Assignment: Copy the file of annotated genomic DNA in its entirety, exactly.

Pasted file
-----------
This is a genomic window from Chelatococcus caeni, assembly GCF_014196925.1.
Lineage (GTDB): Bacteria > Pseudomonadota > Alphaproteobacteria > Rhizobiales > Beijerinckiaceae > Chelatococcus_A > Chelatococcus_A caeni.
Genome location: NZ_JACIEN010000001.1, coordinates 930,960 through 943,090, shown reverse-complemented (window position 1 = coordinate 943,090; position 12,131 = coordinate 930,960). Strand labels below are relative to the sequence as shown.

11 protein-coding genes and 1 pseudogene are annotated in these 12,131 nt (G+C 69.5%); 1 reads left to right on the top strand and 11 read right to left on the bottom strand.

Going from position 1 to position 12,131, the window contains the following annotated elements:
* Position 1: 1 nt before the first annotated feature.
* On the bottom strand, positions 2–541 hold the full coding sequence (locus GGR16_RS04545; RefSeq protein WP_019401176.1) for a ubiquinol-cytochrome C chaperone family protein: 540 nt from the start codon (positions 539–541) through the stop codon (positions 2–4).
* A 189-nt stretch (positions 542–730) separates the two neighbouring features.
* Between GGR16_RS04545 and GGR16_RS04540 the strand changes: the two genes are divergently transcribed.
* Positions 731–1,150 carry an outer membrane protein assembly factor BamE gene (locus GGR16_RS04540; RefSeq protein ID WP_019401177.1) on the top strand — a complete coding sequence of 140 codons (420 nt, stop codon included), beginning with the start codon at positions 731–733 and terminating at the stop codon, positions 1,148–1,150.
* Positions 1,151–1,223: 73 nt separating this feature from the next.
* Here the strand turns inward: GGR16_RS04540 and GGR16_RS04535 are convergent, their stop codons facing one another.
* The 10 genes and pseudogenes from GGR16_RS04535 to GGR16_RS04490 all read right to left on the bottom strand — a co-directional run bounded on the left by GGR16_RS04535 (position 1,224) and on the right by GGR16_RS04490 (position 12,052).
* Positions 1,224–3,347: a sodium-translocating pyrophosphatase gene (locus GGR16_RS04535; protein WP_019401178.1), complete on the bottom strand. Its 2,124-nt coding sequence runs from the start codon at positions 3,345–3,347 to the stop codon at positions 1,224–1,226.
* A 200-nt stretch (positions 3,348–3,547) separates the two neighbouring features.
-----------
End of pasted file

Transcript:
This is a genomic window from Chelatococcus caeni, assembly GCF_014196925.1.
Lineage (GTDB): Bacteria > Pseudomonadota > Alphaproteobacteria > Rhizobiales > Beijerinckiaceae > Chelatococcus_A > Chelatococcus_A caeni.
Genome location: NZ_JACIEN010000001.1, coordinates 930,960 through 943,090, shown reverse-complemented (window position 1 = coordinate 943,090; position 12,131 = coordinate 930,960). Strand labels below are relative to the sequence as shown.

11 protein-coding genes and 1 pseudogene are annotated in these 12,131 nt (G+C 69.5%); 1 reads left to right on the top strand and 11 read right to left on the bottom strand.

Going from position 1 to position 12,131, the window contains the following annotated elements:
* Position 1: 1 nt before the first annotated feature.
* On the bottom strand, positions 2–541 hold the full coding sequence (locus GGR16_RS04545; RefSeq protein WP_019401176.1) for a ubiquinol-cytochrome C chaperone family protein: 540 nt from the start codon (positions 539–541) through the stop codon (positions 2–4).
* A 189-nt stretch (positions 542–730) separates the two neighbouring features.
* Between GGR16_RS04545 and GGR16_RS04540 the strand changes: the two genes are divergently transcribed.
* Positions 731–1,150 carry an outer membrane protein assembly factor BamE gene (locus GGR16_RS04540; RefSeq protein ID WP_019401177.1) on the top strand — a complete coding sequence of 140 codons (420 nt, stop codon included), beginning with the start codon at positions 731–733 and terminating at the stop codon, positions 1,148–1,150.
* Positions 1,151–1,223: 73 nt separating this feature from the next.
* Here the strand turns inward: GGR16_RS04540 and GGR16_RS04535 are convergent, their stop codons facing one another.
* The 10 genes and pseudogenes from GGR16_RS04535 to GGR16_RS04490 all read right to left on the bottom strand — a co-directional run bounded on the left by GGR16_RS04535 (position 1,224) and on the right by GGR16_RS04490 (position 12,052).
* Positions 1,224–3,347: a sodium-translocating pyrophosphatase gene (locus GGR16_RS04535; protein WP_019401178.1), complete on the bottom strand. Its 2,124-nt coding sequence runs from the start codon at positions 3,345–3,347 to the stop codon at positions 1,224–1,226.
* A 200-nt stretch (positions 3,348–3,547) separates the two neighbouring features.